Marijuana legalization efforts in the US have accelerated in recent years as states and territories across the country have adopted regulations to allow medical or recreational use of cannabis. While the US Presidential election is the most visible vote on November 8, nine states will also vote on ballot issues concerning marijuana legalization: Arizona, Arkansas, California, Florida, Maine, Massachusetts, Montana, Nevada and North Dakota. and California Cannabis Ventureshave partnered together in an effort to predict which states will legalize cannabis next. Utilizing Unanimous A.I.’s artificial intelligence platform, Where’s Weed and California Cannabis Ventures questioned current business owners in the cannabis industry on the likelihood of marijuana legislation passing in 2016. The cannabis industry professionals were asked about the likelihood of both medical and recreational ballot measures up for consideration across California, Arizona, Nevada, Maine, Massachusetts, North Dakota, Arkansas, Montana, and Florida. Participants were given options ranging from Very Likely to Very Unlikely. Previously, Unanimous A.I.’s Swarm Intelligence results have been widely cited in The Washington Post, The Boston Globe and other major media outlets. Unanimous A.I.'s swarm intelligence platform, UNU, has successfully enabled groups to accurately predict the Academy Awards, the Super Bowl, and the Kentucky Derby Superfecta, which turned $20 into $11,000 at 540-1 odds. Swarm Intelligence Results  California’s Proposition 64: Very Likely  Nevada’s Question 2: Very Likely  Maine’s Question 1: Very Likely  Arizona’s Proposition 205: Likely  Massachusetts Question 4: Likely  Montana’s Ballot Issue 24 (I-182): Likely  Arkansas’ Medical Cannabis Act: Unlikely  Florida’s Amendment 2: Unlikely  North Dakota’s Compassionate Care Act: Very Unlikely “The results were pretty much what I expected,” said Bill Anders, CMO of Where’s Weed. “However, Florida was a very interesting result though as polling in that state is showing overwhelming support. Recent polls are showing 69% in favor of Amendment 2. I think a lot of the negative sentiment comes from the 2014 vote which fell short by just 2%.” “According to Gallup, Pew and other pollsters, American’s approval of marijuana legalization is the highest in history and has soared in the past decade as Colorado and other states have shown the benefits of legalization to be real and the feared drawbacks to have been overblown,” adds Wesley Hein of California Cannabis Ventures. “But this has been a year of voter surprises and because ballot measures have a history of big swings in the last few weeks before an election it is reassuring that the Unanimous A.I. results are largely in line with pollsters’ expectations for passage of the majority of state medical and recreational marijuana initiatives that are very important to marijuana patients and anti-prohibition supporters alike.” Developed by Silicon Valley startup Unanimous A.I., and based on years of scientific research on Swarm Intelligence, UNU is a unique merger of software algorithms and real-time human input. Modeled after swarms in nature, UNU enables groups of online users to think together as a unified emergent intelligence – a “brain of brains” that can express itself as a singular entity. Touted to as the world’s first “hive mind,” the UNU platform has had over 60,000 human participants in swarming sessions this year, together answering over 240,000 questions. Swarm Intelligence, the science behind UNU, goes back to the birds and the bees. In fact, it goes to all creatures that amplify their group intelligence by forming flocks, schools, colonies, herds, and swarms. Across countless species, nature show us that social groups – when working together as a unified dynamic system – can outperform the majority of individual members when solving problems and making decisions, proving the old adage: many minds are better than one. In 2014, researchers at Unanimous A.I. first discovered that people can form online swarms that amplify intelligence just like natural swarms. So Unanimous built the UNU platform to bring that experience to everyone. Users can login for free, join an existing swarm, or form their own swarm on any topic. From sports and politics, to movies and music, online groups can form their own emergent intelligence and ask it questions about anything. Because of the recent successes Unanimous A.I. has had with UNU’s predictions, Where’s Weed and California Cannabis Ventures selected it for their marijuana legalization forecast. For additional information on the project and results, contact Where’s Weed or California Cannabis Ventures. About Where’s Weed  Since 2011, Where’s Weed has been the leading cannabis technology company, connecting medical and recreational users with trusted local marijuana businesses in their community. Cannabis users can search and filter for exactly what they’re looking for, whether that be a business, strain, or product. Additionally, users can connect with other members of the community for a daily newsfeed of local offerings and events happening within the cannabis industry. Press Contact  Bill Anders  Chief Marketing Officer  bill(at)  (855) 420-7771 ext. 2 About California Cannabis Ventures  California Cannabis Ventures is a consulting firm dedicated to helping cannabis brands establish themselves in California’s competitive medical cannabis market. Press Contact  Wesley Hein  californiacannabisventures(at)  213-222-8077 About Unanimous A.I.  Unanimous A.I. develops technologies for Artificial Swarm Intelligence, unlocking the hidden brainpower inherent in groups of all sizes, while fostering collaboration and community. Unlike traditional A.I., which aims to replicate intelligence with bits and bytes, Unanimous’ technologies keep people in the loop, amplifying human intelligence rather than replacing it. For more information, visit or follow us on Twitter or LinkedIn. Press Contact  Laura Beauregard  PAN Communications for Unanimous A.I.  407-767-0452 ext. 223  lbeauregard(at)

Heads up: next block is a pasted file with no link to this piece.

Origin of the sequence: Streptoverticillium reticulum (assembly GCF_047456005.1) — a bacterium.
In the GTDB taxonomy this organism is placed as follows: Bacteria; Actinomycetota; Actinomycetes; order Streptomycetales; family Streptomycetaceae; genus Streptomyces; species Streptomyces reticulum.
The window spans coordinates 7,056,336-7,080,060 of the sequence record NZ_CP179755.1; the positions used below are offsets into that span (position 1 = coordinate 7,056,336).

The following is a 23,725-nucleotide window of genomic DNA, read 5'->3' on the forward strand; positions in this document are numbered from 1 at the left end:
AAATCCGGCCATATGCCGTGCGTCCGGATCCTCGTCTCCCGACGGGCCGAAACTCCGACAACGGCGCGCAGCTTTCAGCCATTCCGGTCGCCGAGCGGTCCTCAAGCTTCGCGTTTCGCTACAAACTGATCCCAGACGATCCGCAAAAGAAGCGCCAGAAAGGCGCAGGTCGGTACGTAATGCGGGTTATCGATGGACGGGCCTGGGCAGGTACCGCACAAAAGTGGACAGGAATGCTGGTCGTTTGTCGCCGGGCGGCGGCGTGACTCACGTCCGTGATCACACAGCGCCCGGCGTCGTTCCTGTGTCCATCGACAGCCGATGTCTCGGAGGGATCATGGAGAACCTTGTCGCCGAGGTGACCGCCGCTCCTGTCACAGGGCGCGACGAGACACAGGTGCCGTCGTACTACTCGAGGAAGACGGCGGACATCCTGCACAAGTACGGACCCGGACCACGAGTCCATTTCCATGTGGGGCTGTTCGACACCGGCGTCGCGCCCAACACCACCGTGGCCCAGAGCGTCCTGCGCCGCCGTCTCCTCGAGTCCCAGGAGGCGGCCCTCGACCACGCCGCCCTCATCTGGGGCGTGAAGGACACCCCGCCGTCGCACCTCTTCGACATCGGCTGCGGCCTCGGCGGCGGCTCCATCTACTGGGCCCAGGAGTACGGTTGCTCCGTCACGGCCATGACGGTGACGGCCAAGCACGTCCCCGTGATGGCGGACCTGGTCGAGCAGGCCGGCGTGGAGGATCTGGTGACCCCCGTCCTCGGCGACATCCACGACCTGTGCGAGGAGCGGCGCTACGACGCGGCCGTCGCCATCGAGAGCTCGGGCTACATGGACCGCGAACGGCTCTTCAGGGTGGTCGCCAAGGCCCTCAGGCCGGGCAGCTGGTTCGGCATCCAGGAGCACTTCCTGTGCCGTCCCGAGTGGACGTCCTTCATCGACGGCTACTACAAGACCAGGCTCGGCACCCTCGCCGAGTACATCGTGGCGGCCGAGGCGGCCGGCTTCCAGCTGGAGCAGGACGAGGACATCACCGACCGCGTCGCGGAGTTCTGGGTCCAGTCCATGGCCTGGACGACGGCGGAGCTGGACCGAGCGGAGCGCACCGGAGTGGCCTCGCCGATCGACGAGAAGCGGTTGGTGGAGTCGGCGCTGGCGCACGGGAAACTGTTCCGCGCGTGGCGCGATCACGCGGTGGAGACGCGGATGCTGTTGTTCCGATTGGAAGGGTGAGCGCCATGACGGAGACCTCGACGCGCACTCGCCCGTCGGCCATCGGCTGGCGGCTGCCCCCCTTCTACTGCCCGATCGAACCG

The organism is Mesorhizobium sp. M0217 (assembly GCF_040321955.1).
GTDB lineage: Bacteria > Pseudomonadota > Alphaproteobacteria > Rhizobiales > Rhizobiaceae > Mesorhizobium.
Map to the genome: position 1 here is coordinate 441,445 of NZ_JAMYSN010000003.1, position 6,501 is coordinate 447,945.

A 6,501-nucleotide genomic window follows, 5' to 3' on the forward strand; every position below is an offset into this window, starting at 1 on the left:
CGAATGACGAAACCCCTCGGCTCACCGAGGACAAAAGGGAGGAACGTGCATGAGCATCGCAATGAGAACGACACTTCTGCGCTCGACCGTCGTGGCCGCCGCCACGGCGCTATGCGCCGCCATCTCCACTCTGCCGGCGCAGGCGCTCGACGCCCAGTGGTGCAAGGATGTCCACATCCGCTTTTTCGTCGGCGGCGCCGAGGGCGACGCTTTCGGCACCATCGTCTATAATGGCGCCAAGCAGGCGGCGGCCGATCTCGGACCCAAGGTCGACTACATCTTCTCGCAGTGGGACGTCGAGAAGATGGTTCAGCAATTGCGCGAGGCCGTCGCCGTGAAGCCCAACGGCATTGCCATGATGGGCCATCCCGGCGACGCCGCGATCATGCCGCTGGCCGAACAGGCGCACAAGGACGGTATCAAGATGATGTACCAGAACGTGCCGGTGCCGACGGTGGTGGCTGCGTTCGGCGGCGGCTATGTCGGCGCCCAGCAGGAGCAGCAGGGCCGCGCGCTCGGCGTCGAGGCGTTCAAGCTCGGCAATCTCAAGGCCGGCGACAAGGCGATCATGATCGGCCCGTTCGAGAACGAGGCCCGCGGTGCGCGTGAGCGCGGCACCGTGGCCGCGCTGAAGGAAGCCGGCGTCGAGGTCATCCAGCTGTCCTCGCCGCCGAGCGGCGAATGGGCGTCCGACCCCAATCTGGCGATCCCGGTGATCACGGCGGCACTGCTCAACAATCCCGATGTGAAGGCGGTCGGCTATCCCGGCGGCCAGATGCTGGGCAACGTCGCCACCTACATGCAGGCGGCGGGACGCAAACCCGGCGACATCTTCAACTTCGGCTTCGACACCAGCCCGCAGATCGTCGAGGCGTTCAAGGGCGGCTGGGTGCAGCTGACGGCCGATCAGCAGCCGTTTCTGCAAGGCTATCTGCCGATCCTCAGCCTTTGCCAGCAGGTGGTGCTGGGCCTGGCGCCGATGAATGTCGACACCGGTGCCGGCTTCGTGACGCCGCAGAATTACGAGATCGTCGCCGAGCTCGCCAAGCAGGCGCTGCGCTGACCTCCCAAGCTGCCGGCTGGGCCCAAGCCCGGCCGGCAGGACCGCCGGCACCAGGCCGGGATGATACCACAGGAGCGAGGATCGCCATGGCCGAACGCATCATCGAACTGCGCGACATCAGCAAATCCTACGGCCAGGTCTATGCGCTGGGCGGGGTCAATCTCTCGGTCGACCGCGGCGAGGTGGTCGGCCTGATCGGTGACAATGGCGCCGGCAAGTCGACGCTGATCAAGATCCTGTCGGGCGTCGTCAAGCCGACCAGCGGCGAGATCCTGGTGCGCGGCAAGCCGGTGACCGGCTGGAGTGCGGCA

• Medical Marijuana Posted Oct 2016